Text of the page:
2. A DIRECT APPROACH TO QUANTIFYING STREAM SHADING Existing field and analysis techniques for assessing stream shading require costly equipment and instrumentation and only make indirect assessments. The ARS scientists in the Watershed Management Research Unit in Boise, ID developed and evaluated new, effective, and low-cost field and image analysis techniques for assessing stream surface shading from digital images. These research products will allow researchers, natural resource managers, and environmental quality regulators to more efficiently and effectively monitor stream shading and investigate its relationship with stream temperature variability. This research supports ARS Rangeland, Pasture and Forages National Program 215, Component 1, Problem Area A.
3. PREDICTION OF RANGELAND GRASS ESTABLISHMENT UNDER FIELD TEMPERATURE AND MOISTURE CONDITIONS It is difficult to predict the successful establishment of rangeland grass due to the high variablity in seedbed temperature and moisture during the establishment period. The ARS scientists in the Watershed Management Research Unit in Boise, ID used thermal-response models to predict relative variability in field performance of 41 accessions of bottlebrush and big squirreltail, and multiple collections of cheatgrass as a function of measured and simulated variability in field temperature and moisture. This research demonstrated significant regional differences in response of native plant materials and relatively uniform response of diverse collections of annual weed seeds. Regional differences in species used for rangeland restoration may be an important factor in plant-materials selection for rangeland rehabilitation projects. This research supports ARS Rangeland, Pasture and Forages National Program 215, Component 1, Problem Area C.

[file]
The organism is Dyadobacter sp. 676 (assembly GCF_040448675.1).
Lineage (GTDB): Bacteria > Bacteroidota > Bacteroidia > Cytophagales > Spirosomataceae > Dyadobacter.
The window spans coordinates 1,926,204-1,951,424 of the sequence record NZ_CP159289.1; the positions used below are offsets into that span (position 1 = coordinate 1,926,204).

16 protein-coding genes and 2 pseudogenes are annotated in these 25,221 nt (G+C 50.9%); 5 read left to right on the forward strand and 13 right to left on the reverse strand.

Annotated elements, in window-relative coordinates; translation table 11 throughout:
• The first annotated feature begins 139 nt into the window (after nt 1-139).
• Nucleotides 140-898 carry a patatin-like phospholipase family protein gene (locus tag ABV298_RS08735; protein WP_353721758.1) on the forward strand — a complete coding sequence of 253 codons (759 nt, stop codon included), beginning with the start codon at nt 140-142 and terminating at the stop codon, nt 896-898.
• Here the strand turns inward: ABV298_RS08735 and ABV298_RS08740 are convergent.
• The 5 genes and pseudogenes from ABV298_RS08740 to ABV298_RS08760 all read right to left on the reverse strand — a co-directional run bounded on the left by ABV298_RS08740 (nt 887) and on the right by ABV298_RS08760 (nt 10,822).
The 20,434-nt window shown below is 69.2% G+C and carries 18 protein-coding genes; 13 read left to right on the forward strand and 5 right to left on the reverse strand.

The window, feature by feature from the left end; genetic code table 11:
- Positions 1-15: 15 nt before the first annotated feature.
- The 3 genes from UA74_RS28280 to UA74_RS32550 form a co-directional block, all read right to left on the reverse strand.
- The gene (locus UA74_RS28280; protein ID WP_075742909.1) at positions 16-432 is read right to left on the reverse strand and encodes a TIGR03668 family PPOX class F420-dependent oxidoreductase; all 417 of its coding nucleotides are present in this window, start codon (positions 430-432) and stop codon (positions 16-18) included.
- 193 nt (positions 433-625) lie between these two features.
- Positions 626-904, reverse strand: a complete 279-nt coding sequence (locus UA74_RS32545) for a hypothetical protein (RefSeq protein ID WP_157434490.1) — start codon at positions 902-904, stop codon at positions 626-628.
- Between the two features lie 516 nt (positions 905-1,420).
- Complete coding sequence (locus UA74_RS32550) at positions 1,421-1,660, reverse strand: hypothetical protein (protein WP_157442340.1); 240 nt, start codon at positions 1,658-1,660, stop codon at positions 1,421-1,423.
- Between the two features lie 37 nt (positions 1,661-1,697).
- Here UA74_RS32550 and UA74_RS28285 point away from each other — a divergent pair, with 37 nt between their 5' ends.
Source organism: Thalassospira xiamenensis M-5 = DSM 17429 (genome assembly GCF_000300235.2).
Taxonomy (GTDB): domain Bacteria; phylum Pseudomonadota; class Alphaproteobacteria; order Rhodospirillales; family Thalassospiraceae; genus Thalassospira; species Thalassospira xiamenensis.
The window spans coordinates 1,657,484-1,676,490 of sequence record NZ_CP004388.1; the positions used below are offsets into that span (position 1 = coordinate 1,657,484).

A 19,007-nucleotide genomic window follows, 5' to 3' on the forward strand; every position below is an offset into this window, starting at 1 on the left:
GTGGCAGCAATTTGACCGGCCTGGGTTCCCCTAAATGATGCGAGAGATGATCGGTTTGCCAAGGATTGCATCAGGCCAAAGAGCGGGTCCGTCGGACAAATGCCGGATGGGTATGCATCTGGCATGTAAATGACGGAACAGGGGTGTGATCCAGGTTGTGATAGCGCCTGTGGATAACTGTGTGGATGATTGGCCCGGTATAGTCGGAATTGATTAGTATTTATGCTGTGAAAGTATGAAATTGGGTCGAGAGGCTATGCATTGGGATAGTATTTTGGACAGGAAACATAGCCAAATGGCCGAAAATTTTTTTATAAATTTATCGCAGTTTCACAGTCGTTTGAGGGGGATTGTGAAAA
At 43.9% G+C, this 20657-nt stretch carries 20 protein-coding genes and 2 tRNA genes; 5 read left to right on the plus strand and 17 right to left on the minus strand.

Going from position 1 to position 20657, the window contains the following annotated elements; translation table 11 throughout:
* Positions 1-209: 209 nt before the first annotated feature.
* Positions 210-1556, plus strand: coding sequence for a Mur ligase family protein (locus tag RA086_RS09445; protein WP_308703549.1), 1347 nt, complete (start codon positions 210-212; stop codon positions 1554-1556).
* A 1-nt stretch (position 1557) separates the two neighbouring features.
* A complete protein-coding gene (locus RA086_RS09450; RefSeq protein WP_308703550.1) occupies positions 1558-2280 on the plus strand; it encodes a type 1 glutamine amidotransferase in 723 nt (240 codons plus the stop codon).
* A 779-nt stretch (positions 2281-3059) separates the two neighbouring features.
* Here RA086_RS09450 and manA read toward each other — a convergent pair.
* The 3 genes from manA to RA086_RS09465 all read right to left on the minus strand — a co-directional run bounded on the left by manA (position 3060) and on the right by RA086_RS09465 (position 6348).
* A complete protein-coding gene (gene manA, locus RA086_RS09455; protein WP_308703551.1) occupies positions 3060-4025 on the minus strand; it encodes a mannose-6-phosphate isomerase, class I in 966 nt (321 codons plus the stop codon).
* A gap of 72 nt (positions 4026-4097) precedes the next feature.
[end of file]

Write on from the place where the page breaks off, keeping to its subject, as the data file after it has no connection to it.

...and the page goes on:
5. Significant Activities that Support Special Target Populations
Hardegree, S.P., Jones, T.A., Pierson Jr, F.B., Clark, P., Flerchinger, G.N. 2008. Dynamic Variability in Thermal-Germination Response of Squirreltail (Elymus elymoides and Elymus multisetus). Environmental and Experimental Botany 62:120-128.